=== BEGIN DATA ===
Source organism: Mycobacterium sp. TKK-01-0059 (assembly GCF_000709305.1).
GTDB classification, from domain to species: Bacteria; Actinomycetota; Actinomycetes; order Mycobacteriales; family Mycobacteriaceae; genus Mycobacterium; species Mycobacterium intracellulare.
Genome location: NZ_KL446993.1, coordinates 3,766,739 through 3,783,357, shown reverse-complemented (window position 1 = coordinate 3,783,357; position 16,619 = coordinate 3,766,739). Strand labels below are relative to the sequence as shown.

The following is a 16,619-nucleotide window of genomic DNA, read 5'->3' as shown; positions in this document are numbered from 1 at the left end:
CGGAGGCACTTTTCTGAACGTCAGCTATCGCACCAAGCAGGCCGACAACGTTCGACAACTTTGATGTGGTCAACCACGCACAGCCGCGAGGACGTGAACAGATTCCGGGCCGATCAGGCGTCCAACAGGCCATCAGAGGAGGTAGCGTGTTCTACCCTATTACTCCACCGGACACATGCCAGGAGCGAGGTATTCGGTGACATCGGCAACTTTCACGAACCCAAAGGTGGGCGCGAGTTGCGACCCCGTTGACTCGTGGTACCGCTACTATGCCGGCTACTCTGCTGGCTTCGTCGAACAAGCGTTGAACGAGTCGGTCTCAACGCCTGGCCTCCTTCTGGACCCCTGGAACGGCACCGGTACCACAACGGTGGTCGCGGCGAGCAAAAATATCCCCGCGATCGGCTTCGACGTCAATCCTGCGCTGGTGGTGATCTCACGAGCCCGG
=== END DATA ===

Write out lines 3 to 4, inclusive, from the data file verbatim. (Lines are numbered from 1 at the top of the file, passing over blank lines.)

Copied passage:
Genome location: NZ_KL446993.1, coordinates 3,766,739 through 3,783,357, shown reverse-complemented (window position 1 = coordinate 3,783,357; position 16,619 = coordinate 3,766,739). Strand labels below are relative to the sequence as shown.

The following is a 16,619-nucleotide window of genomic DNA, read 5'->3' as shown; positions in this document are numbered from 1 at the left end: